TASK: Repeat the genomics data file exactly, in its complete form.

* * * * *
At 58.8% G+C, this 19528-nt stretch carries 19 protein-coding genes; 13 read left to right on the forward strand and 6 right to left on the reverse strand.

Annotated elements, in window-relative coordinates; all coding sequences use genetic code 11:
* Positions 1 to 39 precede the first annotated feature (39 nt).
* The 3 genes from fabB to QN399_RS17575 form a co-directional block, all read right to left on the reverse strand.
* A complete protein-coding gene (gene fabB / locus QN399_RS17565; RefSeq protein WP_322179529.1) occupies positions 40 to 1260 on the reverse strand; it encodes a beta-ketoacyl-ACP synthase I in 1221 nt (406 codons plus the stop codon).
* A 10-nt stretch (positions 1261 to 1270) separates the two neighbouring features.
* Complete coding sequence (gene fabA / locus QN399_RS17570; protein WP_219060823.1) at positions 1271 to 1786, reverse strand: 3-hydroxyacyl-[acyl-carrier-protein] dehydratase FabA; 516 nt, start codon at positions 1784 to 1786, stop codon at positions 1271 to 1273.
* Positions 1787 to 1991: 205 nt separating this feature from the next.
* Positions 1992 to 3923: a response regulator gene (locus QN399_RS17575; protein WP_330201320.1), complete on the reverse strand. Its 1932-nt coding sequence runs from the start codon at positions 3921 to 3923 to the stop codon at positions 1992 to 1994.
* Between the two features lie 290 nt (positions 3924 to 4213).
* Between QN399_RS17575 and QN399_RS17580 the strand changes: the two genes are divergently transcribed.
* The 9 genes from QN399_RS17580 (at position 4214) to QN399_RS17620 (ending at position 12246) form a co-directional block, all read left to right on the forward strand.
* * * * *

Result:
At 58.8% G+C, this 19528-nt stretch carries 19 protein-coding genes; 13 read left to right on the forward strand and 6 right to left on the reverse strand.

Annotated elements, in window-relative coordinates; all coding sequences use genetic code 11:
* Positions 1 to 39 precede the first annotated feature (39 nt).
* The 3 genes from fabB to QN399_RS17575 form a co-directional block, all read right to left on the reverse strand.
* A complete protein-coding gene (gene fabB / locus QN399_RS17565; RefSeq protein WP_322179529.1) occupies positions 40 to 1260 on the reverse strand; it encodes a beta-ketoacyl-ACP synthase I in 1221 nt (406 codons plus the stop codon).
* A 10-nt stretch (positions 1261 to 1270) separates the two neighbouring features.
* Complete coding sequence (gene fabA / locus QN399_RS17570; protein WP_219060823.1) at positions 1271 to 1786, reverse strand: 3-hydroxyacyl-[acyl-carrier-protein] dehydratase FabA; 516 nt, start codon at positions 1784 to 1786, stop codon at positions 1271 to 1273.
* Positions 1787 to 1991: 205 nt separating this feature from the next.
* Positions 1992 to 3923: a response regulator gene (locus QN399_RS17575; protein WP_330201320.1), complete on the reverse strand. Its 1932-nt coding sequence runs from the start codon at positions 3921 to 3923 to the stop codon at positions 1992 to 1994.
* Between the two features lie 290 nt (positions 3924 to 4213).
* Between QN399_RS17575 and QN399_RS17580 the strand changes: the two genes are divergently transcribed.
* The 9 genes from QN399_RS17580 (at position 4214) to QN399_RS17620 (ending at position 12246) form a co-directional block, all read left to right on the forward strand.